Obama's Visit to Goree Island a 'Powerful Moment'
DAKAR, Senegal-In a symbolic visit to Goree Island, President Obama today toured the departure point where African slaves were once forced to leave their homeland, bound and shackled for America and other foreign lands.
Stepping out alone into the "Door Of No Return" at the Slave House, the United States' first African-American president paused to scan the horizon. Moments later, he was joined by the first lady and the two stood side-by-side in the open doorway that drops sharply to the water's edge.
"It's a very powerful moment," the president later told reporters, "to be able to come here and to fully appreciate the magnitude of the slave trade, to get a sense in a very intimate way of the incredible inhumanity and hardship that people faced before they made the Middle Passage and that crossing."
The president said his visit serves as a reminder "that we have to remain vigilant when it comes to the defense of people's human rights - because I'm a firm believer that humanity is fundamentally good, but it's only good when good people stand up for what's right. And this is a testament to when we're not vigilant in defense of what's right, what can happen."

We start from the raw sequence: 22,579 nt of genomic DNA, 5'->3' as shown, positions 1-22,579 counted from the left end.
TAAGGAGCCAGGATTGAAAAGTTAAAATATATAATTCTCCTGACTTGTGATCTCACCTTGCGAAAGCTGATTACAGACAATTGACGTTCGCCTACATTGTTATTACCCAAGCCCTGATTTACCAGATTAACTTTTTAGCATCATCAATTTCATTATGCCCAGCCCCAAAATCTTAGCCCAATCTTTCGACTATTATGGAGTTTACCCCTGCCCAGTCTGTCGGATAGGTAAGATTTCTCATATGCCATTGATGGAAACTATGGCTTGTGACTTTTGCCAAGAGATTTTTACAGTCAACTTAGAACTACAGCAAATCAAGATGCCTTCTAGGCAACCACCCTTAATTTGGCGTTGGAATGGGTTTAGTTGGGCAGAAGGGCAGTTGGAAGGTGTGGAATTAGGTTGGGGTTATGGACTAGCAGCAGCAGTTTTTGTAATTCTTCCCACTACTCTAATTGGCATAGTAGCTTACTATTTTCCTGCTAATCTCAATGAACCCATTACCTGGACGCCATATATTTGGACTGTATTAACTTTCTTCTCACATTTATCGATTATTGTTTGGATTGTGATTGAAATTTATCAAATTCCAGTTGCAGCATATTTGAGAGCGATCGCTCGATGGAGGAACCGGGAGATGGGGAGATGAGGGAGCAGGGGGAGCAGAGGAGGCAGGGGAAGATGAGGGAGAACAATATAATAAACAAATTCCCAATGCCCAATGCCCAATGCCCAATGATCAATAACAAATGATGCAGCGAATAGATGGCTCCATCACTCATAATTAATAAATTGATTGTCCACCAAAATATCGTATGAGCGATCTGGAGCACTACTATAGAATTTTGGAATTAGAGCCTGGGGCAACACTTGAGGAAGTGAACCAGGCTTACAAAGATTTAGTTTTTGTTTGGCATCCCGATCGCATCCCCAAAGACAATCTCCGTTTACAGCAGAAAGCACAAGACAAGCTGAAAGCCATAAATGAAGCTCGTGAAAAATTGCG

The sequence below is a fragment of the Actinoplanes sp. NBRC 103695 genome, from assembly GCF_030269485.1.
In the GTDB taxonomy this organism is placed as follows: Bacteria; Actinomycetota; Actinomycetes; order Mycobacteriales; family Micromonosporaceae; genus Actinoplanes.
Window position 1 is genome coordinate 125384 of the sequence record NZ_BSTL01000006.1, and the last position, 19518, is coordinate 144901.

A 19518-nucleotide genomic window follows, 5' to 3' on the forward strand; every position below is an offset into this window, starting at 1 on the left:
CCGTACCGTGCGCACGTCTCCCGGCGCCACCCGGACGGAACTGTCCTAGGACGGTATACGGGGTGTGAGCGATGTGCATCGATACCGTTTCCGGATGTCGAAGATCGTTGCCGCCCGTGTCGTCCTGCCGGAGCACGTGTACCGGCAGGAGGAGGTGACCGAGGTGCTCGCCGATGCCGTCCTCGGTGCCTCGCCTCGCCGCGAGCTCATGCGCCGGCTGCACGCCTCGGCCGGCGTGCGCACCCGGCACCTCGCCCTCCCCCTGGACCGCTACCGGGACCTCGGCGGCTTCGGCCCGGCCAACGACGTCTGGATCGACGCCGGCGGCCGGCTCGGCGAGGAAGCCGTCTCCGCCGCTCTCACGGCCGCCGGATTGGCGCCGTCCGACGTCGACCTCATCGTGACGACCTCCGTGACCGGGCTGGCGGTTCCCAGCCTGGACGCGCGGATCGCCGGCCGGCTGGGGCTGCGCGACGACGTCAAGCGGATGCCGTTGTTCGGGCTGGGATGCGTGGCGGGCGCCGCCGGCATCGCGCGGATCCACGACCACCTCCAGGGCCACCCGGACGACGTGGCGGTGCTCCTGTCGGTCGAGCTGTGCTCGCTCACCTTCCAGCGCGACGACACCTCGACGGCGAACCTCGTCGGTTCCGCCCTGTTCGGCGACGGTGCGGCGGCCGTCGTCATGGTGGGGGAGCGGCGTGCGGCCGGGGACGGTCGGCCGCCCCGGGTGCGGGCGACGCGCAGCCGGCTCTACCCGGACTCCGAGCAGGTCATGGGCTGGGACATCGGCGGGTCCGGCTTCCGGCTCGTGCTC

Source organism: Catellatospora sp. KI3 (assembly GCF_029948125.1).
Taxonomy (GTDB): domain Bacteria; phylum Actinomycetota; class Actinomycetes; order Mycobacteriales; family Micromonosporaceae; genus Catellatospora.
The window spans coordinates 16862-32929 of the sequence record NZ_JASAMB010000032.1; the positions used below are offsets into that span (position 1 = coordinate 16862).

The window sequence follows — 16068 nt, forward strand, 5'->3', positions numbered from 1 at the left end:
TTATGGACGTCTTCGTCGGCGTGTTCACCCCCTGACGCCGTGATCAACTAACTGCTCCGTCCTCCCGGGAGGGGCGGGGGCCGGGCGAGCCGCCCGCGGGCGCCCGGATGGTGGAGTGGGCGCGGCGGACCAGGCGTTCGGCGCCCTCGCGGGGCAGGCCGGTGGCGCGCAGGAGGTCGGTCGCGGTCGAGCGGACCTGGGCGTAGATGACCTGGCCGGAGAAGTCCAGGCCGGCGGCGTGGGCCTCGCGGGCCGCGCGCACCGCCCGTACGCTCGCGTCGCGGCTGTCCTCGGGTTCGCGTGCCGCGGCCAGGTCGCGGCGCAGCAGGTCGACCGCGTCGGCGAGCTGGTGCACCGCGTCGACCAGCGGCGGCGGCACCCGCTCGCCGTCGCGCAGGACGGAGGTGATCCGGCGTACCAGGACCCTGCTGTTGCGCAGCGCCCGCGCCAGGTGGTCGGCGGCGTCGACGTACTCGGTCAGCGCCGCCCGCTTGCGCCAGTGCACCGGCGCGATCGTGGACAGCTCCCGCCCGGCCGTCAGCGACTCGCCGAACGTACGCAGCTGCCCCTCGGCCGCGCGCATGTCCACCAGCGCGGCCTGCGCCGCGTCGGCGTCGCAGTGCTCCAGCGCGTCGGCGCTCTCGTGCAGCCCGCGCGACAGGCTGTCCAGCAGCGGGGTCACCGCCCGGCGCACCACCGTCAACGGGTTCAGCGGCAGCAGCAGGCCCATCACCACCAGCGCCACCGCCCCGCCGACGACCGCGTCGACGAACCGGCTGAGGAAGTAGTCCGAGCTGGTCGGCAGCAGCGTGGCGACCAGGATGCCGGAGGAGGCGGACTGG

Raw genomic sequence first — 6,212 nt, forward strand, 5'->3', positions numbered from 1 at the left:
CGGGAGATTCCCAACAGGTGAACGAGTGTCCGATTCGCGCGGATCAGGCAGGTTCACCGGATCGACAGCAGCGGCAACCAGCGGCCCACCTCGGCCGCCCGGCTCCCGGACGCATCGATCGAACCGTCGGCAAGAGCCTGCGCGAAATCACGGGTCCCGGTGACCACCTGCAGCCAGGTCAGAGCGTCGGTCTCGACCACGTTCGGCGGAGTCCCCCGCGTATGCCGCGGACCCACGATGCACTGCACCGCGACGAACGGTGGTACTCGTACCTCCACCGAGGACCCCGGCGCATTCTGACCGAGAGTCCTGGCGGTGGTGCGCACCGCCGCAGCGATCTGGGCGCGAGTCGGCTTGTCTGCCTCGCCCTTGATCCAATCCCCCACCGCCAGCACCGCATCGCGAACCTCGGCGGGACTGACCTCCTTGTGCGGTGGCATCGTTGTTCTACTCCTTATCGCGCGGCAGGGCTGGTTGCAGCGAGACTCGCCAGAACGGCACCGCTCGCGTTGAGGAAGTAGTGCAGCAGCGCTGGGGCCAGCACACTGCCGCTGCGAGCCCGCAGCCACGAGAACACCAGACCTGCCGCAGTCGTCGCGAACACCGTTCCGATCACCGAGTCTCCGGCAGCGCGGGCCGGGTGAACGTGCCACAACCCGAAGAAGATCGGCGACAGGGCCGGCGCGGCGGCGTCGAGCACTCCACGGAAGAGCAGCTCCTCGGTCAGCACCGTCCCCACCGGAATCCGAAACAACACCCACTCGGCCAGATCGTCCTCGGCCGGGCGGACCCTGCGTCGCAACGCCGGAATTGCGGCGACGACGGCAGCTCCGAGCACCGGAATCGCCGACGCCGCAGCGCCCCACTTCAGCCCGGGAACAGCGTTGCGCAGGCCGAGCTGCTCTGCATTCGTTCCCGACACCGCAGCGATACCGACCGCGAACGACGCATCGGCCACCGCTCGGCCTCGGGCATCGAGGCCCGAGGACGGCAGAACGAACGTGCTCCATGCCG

"It's always powerful for me to visit countries outside of the United States generally, but obviously for an African American, and an African American president to be able to visit this site I think gives me even greater motivation in terms of the defense of human rights around the world," he said.
The first family was warmly greeted by the islanders, who sang, danced and cheered as the president approached. Several in the crowd waved American and Senegalese flags and some wore t-shirts with Obama's face printed on them. The president, dressed casually in a white shirt, khakis, and sunglasses, spent several minutes shaking hands and posing for pictures.
The locals had been eagerly anticipating Obama's visit. Asked why they were excited for him to come, one woman exclaimed "because he is black!"
"We are proud for him to be the president of the United States," she told ABC News' Jonathan Karl. "Everybody is happy for him to come to Africa."
Obama is the third U.S. president to visit Goree Island. Bill Clinton visited in 1995 and George W. Bush came in 2003.
With reporting by ABC News' Jonathan Karl and Stephanie Smith